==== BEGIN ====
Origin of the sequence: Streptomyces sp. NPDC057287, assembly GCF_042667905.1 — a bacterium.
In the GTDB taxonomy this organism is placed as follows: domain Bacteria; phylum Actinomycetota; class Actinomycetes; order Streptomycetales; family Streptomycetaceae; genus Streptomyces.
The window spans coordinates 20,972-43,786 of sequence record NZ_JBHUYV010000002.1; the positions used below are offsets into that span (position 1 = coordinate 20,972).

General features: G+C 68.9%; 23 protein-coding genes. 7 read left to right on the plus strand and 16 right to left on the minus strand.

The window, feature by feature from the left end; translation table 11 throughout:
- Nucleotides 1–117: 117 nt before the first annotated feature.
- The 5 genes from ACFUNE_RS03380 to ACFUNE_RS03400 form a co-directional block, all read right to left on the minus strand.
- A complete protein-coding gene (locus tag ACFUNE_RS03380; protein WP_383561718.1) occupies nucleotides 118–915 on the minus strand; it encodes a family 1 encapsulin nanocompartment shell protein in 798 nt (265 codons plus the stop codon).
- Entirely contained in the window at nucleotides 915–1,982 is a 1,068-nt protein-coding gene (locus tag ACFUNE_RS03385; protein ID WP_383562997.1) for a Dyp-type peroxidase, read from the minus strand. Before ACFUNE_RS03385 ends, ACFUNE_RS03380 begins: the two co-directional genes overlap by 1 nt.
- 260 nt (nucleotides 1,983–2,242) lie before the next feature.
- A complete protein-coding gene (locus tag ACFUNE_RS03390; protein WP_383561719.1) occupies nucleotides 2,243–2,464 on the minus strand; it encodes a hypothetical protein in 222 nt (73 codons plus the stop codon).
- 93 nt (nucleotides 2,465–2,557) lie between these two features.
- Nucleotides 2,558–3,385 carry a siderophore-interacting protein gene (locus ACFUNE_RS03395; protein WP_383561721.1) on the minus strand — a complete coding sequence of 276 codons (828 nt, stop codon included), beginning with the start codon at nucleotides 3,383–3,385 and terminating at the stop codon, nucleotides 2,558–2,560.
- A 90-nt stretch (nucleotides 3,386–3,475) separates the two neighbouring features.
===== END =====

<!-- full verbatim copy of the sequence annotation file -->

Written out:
Origin of the sequence: Streptomyces sp. NPDC057287, assembly GCF_042667905.1 — a bacterium.
In the GTDB taxonomy this organism is placed as follows: domain Bacteria; phylum Actinomycetota; class Actinomycetes; order Streptomycetales; family Streptomycetaceae; genus Streptomyces.
The window spans coordinates 20,972-43,786 of sequence record NZ_JBHUYV010000002.1; the positions used below are offsets into that span (position 1 = coordinate 20,972).

General features: G+C 68.9%; 23 protein-coding genes. 7 read left to right on the plus strand and 16 right to left on the minus strand.

The window, feature by feature from the left end; translation table 11 throughout:
- Nucleotides 1–117: 117 nt before the first annotated feature.
- The 5 genes from ACFUNE_RS03380 to ACFUNE_RS03400 form a co-directional block, all read right to left on the minus strand.
- A complete protein-coding gene (locus tag ACFUNE_RS03380; protein WP_383561718.1) occupies nucleotides 118–915 on the minus strand; it encodes a family 1 encapsulin nanocompartment shell protein in 798 nt (265 codons plus the stop codon).
- Entirely contained in the window at nucleotides 915–1,982 is a 1,068-nt protein-coding gene (locus tag ACFUNE_RS03385; protein ID WP_383562997.1) for a Dyp-type peroxidase, read from the minus strand. Before ACFUNE_RS03385 ends, ACFUNE_RS03380 begins: the two co-directional genes overlap by 1 nt.
- 260 nt (nucleotides 1,983–2,242) lie before the next feature.
- A complete protein-coding gene (locus tag ACFUNE_RS03390; protein WP_383561719.1) occupies nucleotides 2,243–2,464 on the minus strand; it encodes a hypothetical protein in 222 nt (73 codons plus the stop codon).
- 93 nt (nucleotides 2,465–2,557) lie between these two features.
- Nucleotides 2,558–3,385 carry a siderophore-interacting protein gene (locus ACFUNE_RS03395; protein WP_383561721.1) on the minus strand — a complete coding sequence of 276 codons (828 nt, stop codon included), beginning with the start codon at nucleotides 3,383–3,385 and terminating at the stop codon, nucleotides 2,558–2,560.
- A 90-nt stretch (nucleotides 3,386–3,475) separates the two neighbouring features.